AT&T CEO John Stankey (pictured) expressed optimism about the company’s fixed wireless access (FWA) service during a call to discuss Q1 earnings, but outlined a different approach than rivals Verizon and T-Mobile US by explaining it is a niche service.

Stankey stated AT&T views FWA as a way to provide business and home broadband in places where it does not have fibre and is still using copper.

He noted its Internet Air tariff “is a product for every state”, but said AT&T does not plan to promote it the same way as rivals.

“Wireless networks aren’t particularly the best place to take a single-family home that streams hours and hours of video a day and try to serve them with $50 a month product or service,” he said, adding it is not a sustainable model in the long term.

AT&T believes fibre is a better investment than juggling 5G spectrum to serve a large FWA footprint. But Stankey said there are some businesses, especially those that have a convergence of fixed and mobile needs, which are well-served by FWA.

He stated it is ideal for small- and-medium-sized businesses in remote locations which do not require always-on video streaming.

“I’d like to participate in that market aggressively and I will go after it as aggressively as my competitors by picking up any of those business customers that I can on a national basis.”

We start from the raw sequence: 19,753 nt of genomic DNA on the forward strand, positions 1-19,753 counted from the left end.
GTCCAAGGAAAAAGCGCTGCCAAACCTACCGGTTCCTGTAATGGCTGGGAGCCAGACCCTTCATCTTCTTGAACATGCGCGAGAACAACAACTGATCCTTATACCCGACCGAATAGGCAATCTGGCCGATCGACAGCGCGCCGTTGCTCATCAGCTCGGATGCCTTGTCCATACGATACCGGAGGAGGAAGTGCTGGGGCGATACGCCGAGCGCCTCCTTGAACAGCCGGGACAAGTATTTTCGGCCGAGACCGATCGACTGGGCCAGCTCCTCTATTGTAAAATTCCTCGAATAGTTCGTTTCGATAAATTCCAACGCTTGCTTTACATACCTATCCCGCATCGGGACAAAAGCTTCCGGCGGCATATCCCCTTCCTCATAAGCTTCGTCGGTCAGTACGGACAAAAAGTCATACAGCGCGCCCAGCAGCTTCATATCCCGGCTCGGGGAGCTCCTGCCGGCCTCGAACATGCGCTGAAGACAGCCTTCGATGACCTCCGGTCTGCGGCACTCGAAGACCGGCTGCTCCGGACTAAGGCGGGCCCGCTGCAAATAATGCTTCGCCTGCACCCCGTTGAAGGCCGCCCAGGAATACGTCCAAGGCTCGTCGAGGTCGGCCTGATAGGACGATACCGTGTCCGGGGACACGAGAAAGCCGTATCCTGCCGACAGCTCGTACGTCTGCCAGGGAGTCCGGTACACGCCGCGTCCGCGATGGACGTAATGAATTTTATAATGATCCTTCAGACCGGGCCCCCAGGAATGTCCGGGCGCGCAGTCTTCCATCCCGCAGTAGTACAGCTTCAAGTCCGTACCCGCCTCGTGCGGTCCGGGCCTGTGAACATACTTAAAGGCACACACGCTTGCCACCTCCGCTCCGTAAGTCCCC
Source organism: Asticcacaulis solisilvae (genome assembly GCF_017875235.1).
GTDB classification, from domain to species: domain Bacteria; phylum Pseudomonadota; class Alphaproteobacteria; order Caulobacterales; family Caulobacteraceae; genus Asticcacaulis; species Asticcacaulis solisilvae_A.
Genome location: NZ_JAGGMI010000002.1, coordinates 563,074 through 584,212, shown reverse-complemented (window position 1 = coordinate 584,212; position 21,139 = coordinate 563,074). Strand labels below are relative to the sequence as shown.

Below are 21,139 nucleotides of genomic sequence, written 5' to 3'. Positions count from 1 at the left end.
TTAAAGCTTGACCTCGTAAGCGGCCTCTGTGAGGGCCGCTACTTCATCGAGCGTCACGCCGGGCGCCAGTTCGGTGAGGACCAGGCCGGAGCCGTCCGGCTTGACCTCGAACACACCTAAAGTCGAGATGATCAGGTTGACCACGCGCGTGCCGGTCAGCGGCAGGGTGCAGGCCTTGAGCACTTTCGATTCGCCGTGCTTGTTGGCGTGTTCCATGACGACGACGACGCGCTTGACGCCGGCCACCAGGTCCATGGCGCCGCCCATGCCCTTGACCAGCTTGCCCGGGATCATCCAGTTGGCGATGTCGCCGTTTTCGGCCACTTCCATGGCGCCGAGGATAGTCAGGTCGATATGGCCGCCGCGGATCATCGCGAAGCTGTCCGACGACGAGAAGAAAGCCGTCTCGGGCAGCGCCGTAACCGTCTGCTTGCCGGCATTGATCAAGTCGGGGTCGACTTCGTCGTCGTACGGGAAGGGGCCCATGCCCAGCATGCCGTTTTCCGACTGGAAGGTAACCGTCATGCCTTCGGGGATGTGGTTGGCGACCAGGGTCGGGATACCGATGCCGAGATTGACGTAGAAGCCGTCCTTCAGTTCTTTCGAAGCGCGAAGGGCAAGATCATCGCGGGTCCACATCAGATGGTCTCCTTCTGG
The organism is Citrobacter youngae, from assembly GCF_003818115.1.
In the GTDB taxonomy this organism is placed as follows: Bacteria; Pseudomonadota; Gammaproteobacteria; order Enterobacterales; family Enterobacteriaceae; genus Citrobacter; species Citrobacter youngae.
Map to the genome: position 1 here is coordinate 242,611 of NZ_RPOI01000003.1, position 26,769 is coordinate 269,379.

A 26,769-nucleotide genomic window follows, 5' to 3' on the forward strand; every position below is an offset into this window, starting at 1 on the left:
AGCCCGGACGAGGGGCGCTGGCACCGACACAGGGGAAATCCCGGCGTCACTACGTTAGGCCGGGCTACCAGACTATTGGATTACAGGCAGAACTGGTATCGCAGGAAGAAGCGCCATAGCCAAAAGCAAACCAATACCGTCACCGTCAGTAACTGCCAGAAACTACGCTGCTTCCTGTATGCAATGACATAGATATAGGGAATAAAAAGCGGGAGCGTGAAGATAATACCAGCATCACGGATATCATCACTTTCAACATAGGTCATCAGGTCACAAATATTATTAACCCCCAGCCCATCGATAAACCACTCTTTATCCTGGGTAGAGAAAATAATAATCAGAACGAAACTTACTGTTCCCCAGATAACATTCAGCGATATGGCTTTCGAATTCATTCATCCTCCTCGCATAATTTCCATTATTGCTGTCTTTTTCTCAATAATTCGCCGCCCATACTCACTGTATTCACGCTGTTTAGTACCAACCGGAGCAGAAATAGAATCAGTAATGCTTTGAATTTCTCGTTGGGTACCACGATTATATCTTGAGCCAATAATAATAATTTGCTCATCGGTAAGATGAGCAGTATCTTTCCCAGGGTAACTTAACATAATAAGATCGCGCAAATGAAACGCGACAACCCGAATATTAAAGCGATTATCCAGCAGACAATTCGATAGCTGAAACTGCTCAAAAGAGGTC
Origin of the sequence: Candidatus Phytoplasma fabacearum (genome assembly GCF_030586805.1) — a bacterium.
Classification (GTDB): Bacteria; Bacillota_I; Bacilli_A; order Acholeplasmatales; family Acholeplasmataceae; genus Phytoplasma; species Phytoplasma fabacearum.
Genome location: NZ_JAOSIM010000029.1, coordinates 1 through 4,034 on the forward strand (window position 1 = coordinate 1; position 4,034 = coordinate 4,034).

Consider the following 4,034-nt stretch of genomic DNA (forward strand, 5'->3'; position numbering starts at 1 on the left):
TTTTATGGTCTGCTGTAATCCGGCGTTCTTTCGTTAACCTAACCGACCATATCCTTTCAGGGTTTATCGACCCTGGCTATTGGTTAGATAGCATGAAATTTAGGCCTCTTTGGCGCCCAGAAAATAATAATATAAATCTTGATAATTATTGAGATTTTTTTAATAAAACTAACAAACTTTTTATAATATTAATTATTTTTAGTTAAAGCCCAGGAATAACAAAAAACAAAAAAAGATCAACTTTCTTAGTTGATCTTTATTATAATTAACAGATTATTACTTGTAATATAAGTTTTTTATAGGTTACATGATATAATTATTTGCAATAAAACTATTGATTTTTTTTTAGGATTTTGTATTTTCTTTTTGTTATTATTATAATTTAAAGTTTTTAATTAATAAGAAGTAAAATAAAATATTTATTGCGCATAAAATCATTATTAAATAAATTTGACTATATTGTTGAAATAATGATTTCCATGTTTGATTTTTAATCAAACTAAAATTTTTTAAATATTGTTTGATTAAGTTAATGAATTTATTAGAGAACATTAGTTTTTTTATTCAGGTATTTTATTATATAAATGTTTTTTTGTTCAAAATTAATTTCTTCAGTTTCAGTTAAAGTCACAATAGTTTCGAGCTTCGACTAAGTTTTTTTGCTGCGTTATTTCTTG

AT&T is years behind its rivals for deploying FWA, launching a consumer tariff in August 2023 and then targeting businesses last month.

CFO Pascal Desroches said the service is available in parts of 95 locations.

AT&T now has more than 200,000 consumer subscribers for Internet Air after adding 110,000 in Q1.

“While it’s still early, we’ve been very pleased with the solid demand we’re seeing from businesses,” Stankey said.

Earlier this week, Verizon reported 203,000 consumer and 151,000 business FWA subscriber additions.

AT&T added 349,000 post-paid phone net customers, down 17.7 per cent from Q1 2023.

Stankey noted post-paid churn of 0.72 per cent is its lowest Q1 churn on record.

He played down the potential for a mooted generative AI-enabled mobile device to reignite subscriber upgrades which slowed in the period.

Mobility service revenue increased 3.3 per cent year-on-year to $16 billion.

The operator expects wireless service revenue growth of around 3 per cent for the full year.

Net income attributable to shareholders of $3.4 billion was down 15.8 per cent with revenue flat at $30 billion.